The unfair world of storytelling

A few years ago, during a presentation, I show a cat video.

Not just any cat video, but arguably one of the cutest ever filmed.

The point that I’m making during the talk — or at least, trying to make — is that we as storytellers must be as entertaining as the many distractions that steal the audience’s attention. I mean, I’m trying to express this to a live group while this furball onscreen behind me is eliciting gasps and shrieks of joy from attendees.

Unfair.

I make a similar point when asked by an editor last week about how much to tweet. Tweet all you want, and let followers decide to stick around or mute or unfollow. But make those tweets good. Like “The Walking Dead” good.

Another editor says that’s a loaded comparison, stories on refinancing vs. heart-pounding tales of lone survivors against legions of undead predators.

Unfair.

The Walking Dead

Andrew Lincoln as Rick Grimes (standing) and Ethan Embry as Carter in a scene from “The Walking Dead.”

I bet the producers of “The Walking Dead” also have their own struggles. They’re storytellers, too, but they also face long odds on cable television.

• Is it fair they face comparisons to a comic book (the basis for the series) that’s been around for 13 years and 154 issues, with no constraints on the number of characters, locations or fantastical twists?

• Is it fair they’ve won only one Emmy (in a technical category for makeup) just because this top-rated show deals in horror?

• Is it fair they compete against an ever-increasing number of scripted TV shows, a world where Netflix (formerly movie rentals) and Amazon (formerly book sales) churn out new series each month? Even Spotify(!) (formerly music streaming) is set to debut a dozen new series.

• Is it fair they battle against so many zombie-themed shows, movies and games? They include “World War Z,” “Pride and Prejudice and Zombies,” “iZombie,” “Plants vs. Zombies,” “Resident Evil,” “Halo,” “Ash vs. Evil Dead” and its own spinoff, “Fear the Walking Dead.”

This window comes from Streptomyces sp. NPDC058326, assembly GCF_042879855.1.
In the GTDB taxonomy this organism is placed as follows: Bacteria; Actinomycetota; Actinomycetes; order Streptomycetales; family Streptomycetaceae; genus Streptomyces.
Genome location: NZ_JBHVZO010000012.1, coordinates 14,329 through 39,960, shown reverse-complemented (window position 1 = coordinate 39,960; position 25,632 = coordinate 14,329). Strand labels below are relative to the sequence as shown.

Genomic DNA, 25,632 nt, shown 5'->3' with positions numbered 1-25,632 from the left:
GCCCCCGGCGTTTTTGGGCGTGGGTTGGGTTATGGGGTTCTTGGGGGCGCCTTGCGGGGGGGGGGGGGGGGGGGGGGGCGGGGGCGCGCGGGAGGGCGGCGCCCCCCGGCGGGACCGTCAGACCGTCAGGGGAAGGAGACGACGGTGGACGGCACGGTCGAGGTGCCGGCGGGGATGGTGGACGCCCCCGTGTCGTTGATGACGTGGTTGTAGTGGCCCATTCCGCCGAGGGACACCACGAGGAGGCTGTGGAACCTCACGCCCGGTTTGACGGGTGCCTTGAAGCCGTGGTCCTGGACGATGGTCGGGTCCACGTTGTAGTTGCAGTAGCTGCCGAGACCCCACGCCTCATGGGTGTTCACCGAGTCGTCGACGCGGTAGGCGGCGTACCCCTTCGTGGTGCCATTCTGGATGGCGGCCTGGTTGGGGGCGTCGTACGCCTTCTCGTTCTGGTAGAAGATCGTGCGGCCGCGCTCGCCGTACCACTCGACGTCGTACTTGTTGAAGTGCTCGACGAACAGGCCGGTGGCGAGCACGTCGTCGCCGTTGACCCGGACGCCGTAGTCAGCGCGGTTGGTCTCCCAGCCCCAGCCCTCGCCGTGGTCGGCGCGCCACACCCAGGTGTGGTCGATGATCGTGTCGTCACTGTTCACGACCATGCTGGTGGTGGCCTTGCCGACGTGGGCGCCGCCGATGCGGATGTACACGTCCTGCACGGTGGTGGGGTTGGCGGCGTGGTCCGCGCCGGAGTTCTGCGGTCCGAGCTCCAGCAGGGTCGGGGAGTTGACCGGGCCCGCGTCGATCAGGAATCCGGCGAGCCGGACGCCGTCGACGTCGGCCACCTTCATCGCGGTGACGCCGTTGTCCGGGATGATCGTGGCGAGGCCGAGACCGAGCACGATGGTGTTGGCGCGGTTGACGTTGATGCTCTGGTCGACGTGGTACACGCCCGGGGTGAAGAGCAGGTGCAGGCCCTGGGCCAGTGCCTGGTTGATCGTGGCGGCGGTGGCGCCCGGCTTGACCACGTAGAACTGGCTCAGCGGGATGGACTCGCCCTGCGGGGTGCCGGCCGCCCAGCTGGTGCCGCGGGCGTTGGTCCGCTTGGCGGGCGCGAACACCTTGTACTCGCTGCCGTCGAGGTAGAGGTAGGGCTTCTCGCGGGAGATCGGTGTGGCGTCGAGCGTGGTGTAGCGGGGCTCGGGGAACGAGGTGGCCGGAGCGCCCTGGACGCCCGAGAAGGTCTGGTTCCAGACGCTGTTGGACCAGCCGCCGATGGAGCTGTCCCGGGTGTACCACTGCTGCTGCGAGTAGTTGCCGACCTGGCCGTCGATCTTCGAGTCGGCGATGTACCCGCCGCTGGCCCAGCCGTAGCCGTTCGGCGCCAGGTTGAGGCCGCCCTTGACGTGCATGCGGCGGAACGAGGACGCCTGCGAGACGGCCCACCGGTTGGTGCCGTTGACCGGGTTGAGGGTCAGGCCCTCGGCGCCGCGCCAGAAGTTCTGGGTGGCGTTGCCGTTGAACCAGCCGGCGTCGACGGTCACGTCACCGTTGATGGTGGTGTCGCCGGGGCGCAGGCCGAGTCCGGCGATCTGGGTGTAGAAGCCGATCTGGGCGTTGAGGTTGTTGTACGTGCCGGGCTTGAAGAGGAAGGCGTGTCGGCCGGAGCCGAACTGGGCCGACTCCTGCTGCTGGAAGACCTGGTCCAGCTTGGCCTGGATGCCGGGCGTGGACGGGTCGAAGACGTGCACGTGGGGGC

• Is it fair they have to produce 16 hourlong episodes a season when HBO’s “Game of Thrones” only has to do 10 and Netflix’s “Daredevil” only 13 (and without commercial interruption)?

So unfair.

Sorry, storytellers. Every story worth telling has already been told, by someone with more time, money and talent than you. The best you can hope for is a half-hearted shrug from your followers before they move on to binge-watch zombies and kitties.

Give up now. Because with each passing day, even more stories flood the market, and your creativity and your determination can’t possible hope to compete with the examples above. In fact, I should tell Mizuha (the cat’s owner) and Robert Kirkman and Tony Moore (the creators of “The Walking Dead” comic book) to knock it off.

When you try to reach your audience with relevant, entertaining and helpful stories, you will always face unfair odds. But you also possess an unfair advantage: You know your story and your audience better than anyone else. You know the best way to express it and to share it.

You are the best storyteller for that particular story, and if you don’t create it, the world is a lesser place for it.

Don’t focus on the unfair. Focus on your audience and how to connect them to your story through emotion and engagement.

Invest that skill and dedication in your stories, your videos, your tweets and your photos. Make your storytelling matter, and someday, other storytellers may look upon your work as completely, irrevocably unfair.

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About Wade Kwon

Wade Kwon is conference director for Y'all Connect. See his full bio.

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